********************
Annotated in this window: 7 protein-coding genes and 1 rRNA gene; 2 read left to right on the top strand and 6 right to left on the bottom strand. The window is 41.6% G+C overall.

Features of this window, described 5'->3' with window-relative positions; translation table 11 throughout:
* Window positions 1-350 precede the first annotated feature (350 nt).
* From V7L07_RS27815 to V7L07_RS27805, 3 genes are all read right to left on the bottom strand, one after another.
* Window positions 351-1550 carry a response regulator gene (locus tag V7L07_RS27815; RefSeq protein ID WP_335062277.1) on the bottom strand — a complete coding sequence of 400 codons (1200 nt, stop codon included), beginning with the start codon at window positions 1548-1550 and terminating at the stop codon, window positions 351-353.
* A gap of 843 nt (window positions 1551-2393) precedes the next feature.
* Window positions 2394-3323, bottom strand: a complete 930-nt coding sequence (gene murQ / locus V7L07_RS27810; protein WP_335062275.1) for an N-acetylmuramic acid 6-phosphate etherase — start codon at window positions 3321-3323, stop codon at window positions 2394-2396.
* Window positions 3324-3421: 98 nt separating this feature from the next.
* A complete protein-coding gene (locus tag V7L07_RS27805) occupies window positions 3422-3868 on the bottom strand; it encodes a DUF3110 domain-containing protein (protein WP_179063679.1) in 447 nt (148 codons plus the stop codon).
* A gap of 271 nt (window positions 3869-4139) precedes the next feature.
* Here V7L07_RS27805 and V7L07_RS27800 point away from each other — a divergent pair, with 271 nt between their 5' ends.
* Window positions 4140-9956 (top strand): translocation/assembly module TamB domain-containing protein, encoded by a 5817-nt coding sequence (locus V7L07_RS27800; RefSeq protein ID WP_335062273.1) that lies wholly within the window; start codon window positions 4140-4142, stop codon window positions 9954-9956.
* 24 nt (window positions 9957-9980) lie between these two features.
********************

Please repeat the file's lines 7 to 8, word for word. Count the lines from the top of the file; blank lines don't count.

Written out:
* Window positions 2394-3323, bottom strand: a complete 930-nt coding sequence (gene murQ / locus V7L07_RS27810; protein WP_335062275.1) for an N-acetylmuramic acid 6-phosphate etherase — start codon at window positions 3321-3323, stop codon at window positions 2394-2396.
* Window positions 3324-3421: 98 nt separating this feature from the next.